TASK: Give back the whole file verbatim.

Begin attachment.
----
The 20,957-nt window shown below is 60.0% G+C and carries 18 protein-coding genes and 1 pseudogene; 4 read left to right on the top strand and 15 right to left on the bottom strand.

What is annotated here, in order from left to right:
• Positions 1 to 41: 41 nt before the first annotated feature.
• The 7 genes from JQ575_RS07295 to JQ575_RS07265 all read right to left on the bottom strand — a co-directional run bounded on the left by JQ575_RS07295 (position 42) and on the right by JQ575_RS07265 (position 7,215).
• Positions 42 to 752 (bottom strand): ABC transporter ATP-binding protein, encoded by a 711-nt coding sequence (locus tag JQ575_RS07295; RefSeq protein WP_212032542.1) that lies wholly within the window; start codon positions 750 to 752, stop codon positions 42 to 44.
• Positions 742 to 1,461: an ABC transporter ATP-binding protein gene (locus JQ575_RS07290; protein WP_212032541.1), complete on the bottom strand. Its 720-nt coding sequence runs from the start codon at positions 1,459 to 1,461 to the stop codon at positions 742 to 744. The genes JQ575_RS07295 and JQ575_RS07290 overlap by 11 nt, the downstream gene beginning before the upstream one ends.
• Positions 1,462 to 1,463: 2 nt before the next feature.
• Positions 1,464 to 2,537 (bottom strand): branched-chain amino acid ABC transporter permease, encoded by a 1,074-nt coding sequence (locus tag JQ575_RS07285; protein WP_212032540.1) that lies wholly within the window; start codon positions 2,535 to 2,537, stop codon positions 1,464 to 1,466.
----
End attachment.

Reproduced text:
The 20,957-nt window shown below is 60.0% G+C and carries 18 protein-coding genes and 1 pseudogene; 4 read left to right on the top strand and 15 right to left on the bottom strand.

What is annotated here, in order from left to right:
• Positions 1 to 41: 41 nt before the first annotated feature.
• The 7 genes from JQ575_RS07295 to JQ575_RS07265 all read right to left on the bottom strand — a co-directional run bounded on the left by JQ575_RS07295 (position 42) and on the right by JQ575_RS07265 (position 7,215).
• Positions 42 to 752 (bottom strand): ABC transporter ATP-binding protein, encoded by a 711-nt coding sequence (locus tag JQ575_RS07295; RefSeq protein WP_212032542.1) that lies wholly within the window; start codon positions 750 to 752, stop codon positions 42 to 44.
• Positions 742 to 1,461: an ABC transporter ATP-binding protein gene (locus JQ575_RS07290; protein WP_212032541.1), complete on the bottom strand. Its 720-nt coding sequence runs from the start codon at positions 1,459 to 1,461 to the stop codon at positions 742 to 744. The genes JQ575_RS07295 and JQ575_RS07290 overlap by 11 nt, the downstream gene beginning before the upstream one ends.
• Positions 1,462 to 1,463: 2 nt before the next feature.
• Positions 1,464 to 2,537 (bottom strand): branched-chain amino acid ABC transporter permease, encoded by a 1,074-nt coding sequence (locus tag JQ575_RS07285; protein WP_212032540.1) that lies wholly within the window; start codon positions 2,535 to 2,537, stop codon positions 1,464 to 1,466.